The Professor and the Madman (2019)
Oh, this was so promising. The story of two men in their middle years in the time of mighty beards and human branding. One, an American ex soldier with terrifying mental health issues and delusions that change his life in clip-sloppy London. Another, Scots and aiming for Snottily-English Oxford to take on the rolling failure of building an Oxford English Dictionary. Yep – proper history, mostly true and a tale of strange men in strange times and the magnificent project that nailed them together: The Professor and the Madman.
So, dilettante James Murray (Mel Gibson doing beard and that accent) persuades the academics to let him have a go at writing a dictionary their colleagues have failed to do for years. The mission is huge: to confirm every word in the English language, with brief histories and written evidence of usage. Written. Evidence. The job is a bitch, next to impossible, and becomes a stressing obsession for this man of determination, family and grace.
Things drag on. They get tough. They nearly break everyone involved (define art – go on, dare ya). Murray faces off snakiness and opportunism from university politicos hunting budget and credit. Laurence Fox is particularly boo-able in his scenes of posh condescension and back-stabbing, even when Murray has published the letter A after several years. Oh yeah. This job is a multiple lifetimes one.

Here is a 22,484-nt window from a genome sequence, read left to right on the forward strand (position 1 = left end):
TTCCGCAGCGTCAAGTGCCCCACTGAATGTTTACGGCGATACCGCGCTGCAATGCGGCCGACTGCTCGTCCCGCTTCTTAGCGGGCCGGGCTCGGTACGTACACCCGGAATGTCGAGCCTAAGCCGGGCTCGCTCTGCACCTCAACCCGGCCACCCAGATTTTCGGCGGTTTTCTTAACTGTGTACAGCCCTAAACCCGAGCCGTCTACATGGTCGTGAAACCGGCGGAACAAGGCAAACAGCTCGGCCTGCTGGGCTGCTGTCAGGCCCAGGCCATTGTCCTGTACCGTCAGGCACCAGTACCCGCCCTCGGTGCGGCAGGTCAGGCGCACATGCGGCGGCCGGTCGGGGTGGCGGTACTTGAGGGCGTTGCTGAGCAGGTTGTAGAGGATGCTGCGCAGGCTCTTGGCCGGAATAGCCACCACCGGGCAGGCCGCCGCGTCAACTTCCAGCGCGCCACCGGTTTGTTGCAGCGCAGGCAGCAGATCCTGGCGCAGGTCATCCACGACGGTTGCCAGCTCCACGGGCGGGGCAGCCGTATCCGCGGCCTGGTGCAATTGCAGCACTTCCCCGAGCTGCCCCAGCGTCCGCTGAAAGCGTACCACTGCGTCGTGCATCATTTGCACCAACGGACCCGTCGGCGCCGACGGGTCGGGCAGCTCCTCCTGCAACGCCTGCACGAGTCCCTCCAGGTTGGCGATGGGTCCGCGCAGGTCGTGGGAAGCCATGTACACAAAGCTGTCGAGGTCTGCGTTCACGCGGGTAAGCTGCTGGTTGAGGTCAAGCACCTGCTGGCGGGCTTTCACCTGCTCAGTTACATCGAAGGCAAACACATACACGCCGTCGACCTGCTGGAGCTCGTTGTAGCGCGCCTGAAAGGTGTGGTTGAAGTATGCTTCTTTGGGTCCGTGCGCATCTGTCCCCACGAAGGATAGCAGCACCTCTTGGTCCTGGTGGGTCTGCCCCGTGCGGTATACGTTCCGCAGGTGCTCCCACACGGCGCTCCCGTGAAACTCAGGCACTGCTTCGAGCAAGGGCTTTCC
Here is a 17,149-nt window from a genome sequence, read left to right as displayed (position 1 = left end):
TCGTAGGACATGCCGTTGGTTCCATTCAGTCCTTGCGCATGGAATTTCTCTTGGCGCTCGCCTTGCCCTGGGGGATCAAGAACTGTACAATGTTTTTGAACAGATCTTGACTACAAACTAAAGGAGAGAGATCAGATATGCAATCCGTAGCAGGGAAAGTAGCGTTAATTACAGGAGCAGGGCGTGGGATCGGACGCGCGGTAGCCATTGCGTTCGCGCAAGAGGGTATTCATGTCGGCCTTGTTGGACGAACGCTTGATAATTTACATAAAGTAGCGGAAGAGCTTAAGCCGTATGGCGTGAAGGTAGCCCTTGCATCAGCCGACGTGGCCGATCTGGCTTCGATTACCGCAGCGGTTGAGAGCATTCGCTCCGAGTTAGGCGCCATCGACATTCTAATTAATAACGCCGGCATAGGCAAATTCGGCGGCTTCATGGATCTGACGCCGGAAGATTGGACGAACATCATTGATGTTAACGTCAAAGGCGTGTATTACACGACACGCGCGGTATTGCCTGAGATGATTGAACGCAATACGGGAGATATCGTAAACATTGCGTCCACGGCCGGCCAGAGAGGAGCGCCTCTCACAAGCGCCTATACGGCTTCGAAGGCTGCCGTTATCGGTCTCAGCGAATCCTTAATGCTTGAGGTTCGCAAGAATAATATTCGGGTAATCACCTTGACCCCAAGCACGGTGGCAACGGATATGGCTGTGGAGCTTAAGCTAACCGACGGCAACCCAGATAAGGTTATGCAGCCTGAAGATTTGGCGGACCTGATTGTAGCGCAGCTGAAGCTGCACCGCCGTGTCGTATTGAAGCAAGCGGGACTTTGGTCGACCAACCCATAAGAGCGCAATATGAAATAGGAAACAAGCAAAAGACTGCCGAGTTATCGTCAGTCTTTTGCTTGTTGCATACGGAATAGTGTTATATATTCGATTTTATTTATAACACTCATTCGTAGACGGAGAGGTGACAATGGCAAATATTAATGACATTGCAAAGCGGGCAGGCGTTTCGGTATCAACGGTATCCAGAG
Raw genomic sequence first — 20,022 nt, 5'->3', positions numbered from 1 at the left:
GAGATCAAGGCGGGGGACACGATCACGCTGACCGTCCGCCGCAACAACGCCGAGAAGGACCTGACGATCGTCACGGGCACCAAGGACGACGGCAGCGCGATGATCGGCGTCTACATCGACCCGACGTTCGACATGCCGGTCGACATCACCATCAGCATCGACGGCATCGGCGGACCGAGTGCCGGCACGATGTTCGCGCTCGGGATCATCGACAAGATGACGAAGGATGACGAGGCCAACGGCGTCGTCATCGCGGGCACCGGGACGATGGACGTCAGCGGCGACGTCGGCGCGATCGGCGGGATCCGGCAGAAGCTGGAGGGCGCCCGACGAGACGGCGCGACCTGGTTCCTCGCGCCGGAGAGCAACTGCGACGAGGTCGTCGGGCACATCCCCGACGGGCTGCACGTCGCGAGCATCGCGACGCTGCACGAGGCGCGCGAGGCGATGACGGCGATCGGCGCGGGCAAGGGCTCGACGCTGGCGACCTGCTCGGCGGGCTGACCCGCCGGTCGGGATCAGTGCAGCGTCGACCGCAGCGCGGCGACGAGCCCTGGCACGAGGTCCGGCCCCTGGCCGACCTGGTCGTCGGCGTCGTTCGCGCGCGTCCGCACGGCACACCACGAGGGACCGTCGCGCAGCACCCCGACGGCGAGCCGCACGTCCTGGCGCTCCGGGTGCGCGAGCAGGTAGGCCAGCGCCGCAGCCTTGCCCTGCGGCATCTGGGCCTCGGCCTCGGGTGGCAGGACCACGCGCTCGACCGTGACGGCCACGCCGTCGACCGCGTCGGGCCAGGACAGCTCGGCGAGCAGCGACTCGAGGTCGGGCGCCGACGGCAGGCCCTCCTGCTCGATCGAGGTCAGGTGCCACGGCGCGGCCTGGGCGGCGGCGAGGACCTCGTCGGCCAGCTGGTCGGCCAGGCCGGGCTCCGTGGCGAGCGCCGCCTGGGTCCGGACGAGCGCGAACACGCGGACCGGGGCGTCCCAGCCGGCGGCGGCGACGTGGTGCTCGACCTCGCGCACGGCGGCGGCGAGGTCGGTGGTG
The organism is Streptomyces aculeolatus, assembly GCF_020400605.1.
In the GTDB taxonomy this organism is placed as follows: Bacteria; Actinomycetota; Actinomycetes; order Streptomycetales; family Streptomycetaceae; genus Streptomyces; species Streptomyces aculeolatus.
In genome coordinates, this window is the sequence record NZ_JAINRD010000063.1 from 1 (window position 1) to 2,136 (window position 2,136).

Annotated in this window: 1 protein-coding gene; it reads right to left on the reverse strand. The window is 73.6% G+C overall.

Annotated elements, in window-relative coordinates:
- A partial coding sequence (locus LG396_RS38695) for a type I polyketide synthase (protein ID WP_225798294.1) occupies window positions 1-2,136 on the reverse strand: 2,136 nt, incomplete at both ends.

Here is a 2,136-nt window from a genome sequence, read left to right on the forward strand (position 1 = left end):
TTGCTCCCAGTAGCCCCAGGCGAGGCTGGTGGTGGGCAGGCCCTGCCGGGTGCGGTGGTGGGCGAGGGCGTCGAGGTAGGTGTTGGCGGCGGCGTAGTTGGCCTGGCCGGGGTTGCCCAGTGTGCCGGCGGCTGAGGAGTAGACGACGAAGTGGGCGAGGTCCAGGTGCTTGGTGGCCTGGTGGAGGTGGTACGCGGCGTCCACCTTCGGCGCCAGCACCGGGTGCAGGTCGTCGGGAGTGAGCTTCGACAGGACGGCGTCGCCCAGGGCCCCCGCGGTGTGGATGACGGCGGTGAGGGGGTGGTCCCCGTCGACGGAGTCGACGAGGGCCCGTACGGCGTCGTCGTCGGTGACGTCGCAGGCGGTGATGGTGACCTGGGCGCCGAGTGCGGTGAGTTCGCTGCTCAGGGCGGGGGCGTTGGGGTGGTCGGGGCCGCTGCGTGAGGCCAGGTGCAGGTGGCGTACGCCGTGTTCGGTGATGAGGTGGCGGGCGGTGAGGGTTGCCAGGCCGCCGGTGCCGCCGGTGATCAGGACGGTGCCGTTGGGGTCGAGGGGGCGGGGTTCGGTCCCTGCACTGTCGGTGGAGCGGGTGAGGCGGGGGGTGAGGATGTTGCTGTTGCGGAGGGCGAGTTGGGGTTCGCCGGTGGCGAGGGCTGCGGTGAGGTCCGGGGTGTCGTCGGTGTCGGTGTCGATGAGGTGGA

And Murray’s beard, indiscernibly, gets longer. Gibson’s performance becomes ever more stoic: he is, in film as in life, the attacked man… his Murray needs help and – with a cold eye on the risk of drawing out freaks and weirdos – turns to the public. His luck is in, because he draws out a freak and weirdo set to gift him 10,000 words…
Enter Sean Penn in ultra-intensive grunt and gibber mode as Doctor William Chester Minor. The ex-soldier, flashbacking to branding a prisoner in the Americas, kills a killer in the streets of London…only he doesn’t. He kills the wrong man and fast forwards through mental health assessments of the time (you, sir, are mad and guilty) and goes off to Broadmoor to rave and contribute words to the OED.
And then things get annoying.
This weird friendship spawns more weirdness as the wife of the man killed by Penn (played warmly and realistically by Natalie Dormer…mostly because she doesn’t do one-note super-sexy-powerful-woman schtick) takes reading lessons from him and then… well, perhaps this isn’t entirely a true tale..?
Meantime, the stars meet up as Murray twigs his source is not wholly well…and engages with decency…even as Penn goes full nut-job in the face of Stephen Dillane‘s well-meaning but brutal experimenter in psychiatric remedies… The film slides towards dull, when…suddenly…SPOILERS…
Tip: when you reach this bit, be sure not to be eating.
This film starts so well! Old Jack was learning things about the OED and the definition of words that felt exciting, new and relevant. Gibson held the line well for this part of the film, though it’s difficult not to see him as a damaged actor earning back credibility though force of wit. Then, boom, the story starts serving its stars over its story. And that’s why old Jack watched this in two chunks: one enjoyable; one…to be endured for completeness.
Give it a go, but know it’ll teach you things then start muttering at its shoes. Oh, and suddenly cut off at the letter P.
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